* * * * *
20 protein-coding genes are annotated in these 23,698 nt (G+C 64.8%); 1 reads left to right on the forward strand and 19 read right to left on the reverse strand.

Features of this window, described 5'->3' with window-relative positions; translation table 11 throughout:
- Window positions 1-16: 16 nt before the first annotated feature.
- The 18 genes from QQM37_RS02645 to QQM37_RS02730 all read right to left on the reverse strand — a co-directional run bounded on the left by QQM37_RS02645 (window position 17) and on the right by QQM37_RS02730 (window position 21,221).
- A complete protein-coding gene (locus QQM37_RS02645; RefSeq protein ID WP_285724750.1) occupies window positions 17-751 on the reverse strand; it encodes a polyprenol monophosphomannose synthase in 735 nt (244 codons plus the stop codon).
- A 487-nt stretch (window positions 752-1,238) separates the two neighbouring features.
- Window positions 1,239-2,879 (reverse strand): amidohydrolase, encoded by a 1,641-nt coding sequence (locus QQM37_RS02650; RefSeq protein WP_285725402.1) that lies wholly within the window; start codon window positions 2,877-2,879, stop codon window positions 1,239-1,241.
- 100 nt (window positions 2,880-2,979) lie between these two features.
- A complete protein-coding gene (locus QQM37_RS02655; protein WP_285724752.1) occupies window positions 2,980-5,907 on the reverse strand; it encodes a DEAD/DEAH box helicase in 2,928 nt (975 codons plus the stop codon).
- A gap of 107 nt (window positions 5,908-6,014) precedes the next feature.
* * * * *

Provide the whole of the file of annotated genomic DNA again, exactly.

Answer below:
20 protein-coding genes are annotated in these 23,698 nt (G+C 64.8%); 1 reads left to right on the forward strand and 19 read right to left on the reverse strand.

Features of this window, described 5'->3' with window-relative positions; translation table 11 throughout:
- Window positions 1-16: 16 nt before the first annotated feature.
- The 18 genes from QQM37_RS02645 to QQM37_RS02730 all read right to left on the reverse strand — a co-directional run bounded on the left by QQM37_RS02645 (window position 17) and on the right by QQM37_RS02730 (window position 21,221).
- A complete protein-coding gene (locus QQM37_RS02645; RefSeq protein ID WP_285724750.1) occupies window positions 17-751 on the reverse strand; it encodes a polyprenol monophosphomannose synthase in 735 nt (244 codons plus the stop codon).
- A 487-nt stretch (window positions 752-1,238) separates the two neighbouring features.
- Window positions 1,239-2,879 (reverse strand): amidohydrolase, encoded by a 1,641-nt coding sequence (locus QQM37_RS02650; RefSeq protein WP_285725402.1) that lies wholly within the window; start codon window positions 2,877-2,879, stop codon window positions 1,239-1,241.
- 100 nt (window positions 2,880-2,979) lie between these two features.
- A complete protein-coding gene (locus QQM37_RS02655; protein WP_285724752.1) occupies window positions 2,980-5,907 on the reverse strand; it encodes a DEAD/DEAH box helicase in 2,928 nt (975 codons plus the stop codon).
- A gap of 107 nt (window positions 5,908-6,014) precedes the next feature.